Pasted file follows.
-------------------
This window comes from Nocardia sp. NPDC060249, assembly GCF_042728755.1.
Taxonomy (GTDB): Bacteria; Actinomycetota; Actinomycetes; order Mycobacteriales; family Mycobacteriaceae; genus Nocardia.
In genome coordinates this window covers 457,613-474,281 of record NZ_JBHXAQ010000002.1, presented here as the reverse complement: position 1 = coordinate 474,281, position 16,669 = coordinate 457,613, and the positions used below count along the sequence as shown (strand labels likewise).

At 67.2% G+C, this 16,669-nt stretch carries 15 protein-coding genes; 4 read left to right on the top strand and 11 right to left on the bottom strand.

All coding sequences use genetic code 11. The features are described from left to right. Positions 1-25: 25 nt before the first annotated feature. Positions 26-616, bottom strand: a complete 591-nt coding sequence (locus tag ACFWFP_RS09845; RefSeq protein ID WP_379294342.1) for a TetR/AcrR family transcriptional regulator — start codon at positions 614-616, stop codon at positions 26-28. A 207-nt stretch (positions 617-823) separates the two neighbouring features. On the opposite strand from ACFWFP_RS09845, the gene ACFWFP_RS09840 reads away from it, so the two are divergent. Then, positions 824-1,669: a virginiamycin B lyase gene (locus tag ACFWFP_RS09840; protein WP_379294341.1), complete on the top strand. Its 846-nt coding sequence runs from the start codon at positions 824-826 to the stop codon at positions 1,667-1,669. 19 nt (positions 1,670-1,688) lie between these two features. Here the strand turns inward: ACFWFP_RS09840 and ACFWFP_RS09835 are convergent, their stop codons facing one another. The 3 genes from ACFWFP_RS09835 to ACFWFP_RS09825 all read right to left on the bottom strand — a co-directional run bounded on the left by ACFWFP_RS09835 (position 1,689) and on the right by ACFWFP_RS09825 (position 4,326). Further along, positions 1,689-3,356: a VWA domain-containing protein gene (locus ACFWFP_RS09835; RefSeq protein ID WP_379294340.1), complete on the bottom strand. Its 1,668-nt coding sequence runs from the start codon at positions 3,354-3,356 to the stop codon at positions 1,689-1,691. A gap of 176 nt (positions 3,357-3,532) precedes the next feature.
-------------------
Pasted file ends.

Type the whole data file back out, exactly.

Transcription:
This window comes from Nocardia sp. NPDC060249, assembly GCF_042728755.1.
Taxonomy (GTDB): Bacteria; Actinomycetota; Actinomycetes; order Mycobacteriales; family Mycobacteriaceae; genus Nocardia.
In genome coordinates this window covers 457,613-474,281 of record NZ_JBHXAQ010000002.1, presented here as the reverse complement: position 1 = coordinate 474,281, position 16,669 = coordinate 457,613, and the positions used below count along the sequence as shown (strand labels likewise).

At 67.2% G+C, this 16,669-nt stretch carries 15 protein-coding genes; 4 read left to right on the top strand and 11 right to left on the bottom strand.

All coding sequences use genetic code 11. The features are described from left to right. Positions 1-25: 25 nt before the first annotated feature. Positions 26-616, bottom strand: a complete 591-nt coding sequence (locus tag ACFWFP_RS09845; RefSeq protein ID WP_379294342.1) for a TetR/AcrR family transcriptional regulator — start codon at positions 614-616, stop codon at positions 26-28. A 207-nt stretch (positions 617-823) separates the two neighbouring features. On the opposite strand from ACFWFP_RS09845, the gene ACFWFP_RS09840 reads away from it, so the two are divergent. Then, positions 824-1,669: a virginiamycin B lyase gene (locus tag ACFWFP_RS09840; protein WP_379294341.1), complete on the top strand. Its 846-nt coding sequence runs from the start codon at positions 824-826 to the stop codon at positions 1,667-1,669. 19 nt (positions 1,670-1,688) lie between these two features. Here the strand turns inward: ACFWFP_RS09840 and ACFWFP_RS09835 are convergent, their stop codons facing one another. The 3 genes from ACFWFP_RS09835 to ACFWFP_RS09825 all read right to left on the bottom strand — a co-directional run bounded on the left by ACFWFP_RS09835 (position 1,689) and on the right by ACFWFP_RS09825 (position 4,326). Further along, positions 1,689-3,356: a VWA domain-containing protein gene (locus ACFWFP_RS09835; RefSeq protein ID WP_379294340.1), complete on the bottom strand. Its 1,668-nt coding sequence runs from the start codon at positions 3,354-3,356 to the stop codon at positions 1,689-1,691. A gap of 176 nt (positions 3,357-3,532) precedes the next feature.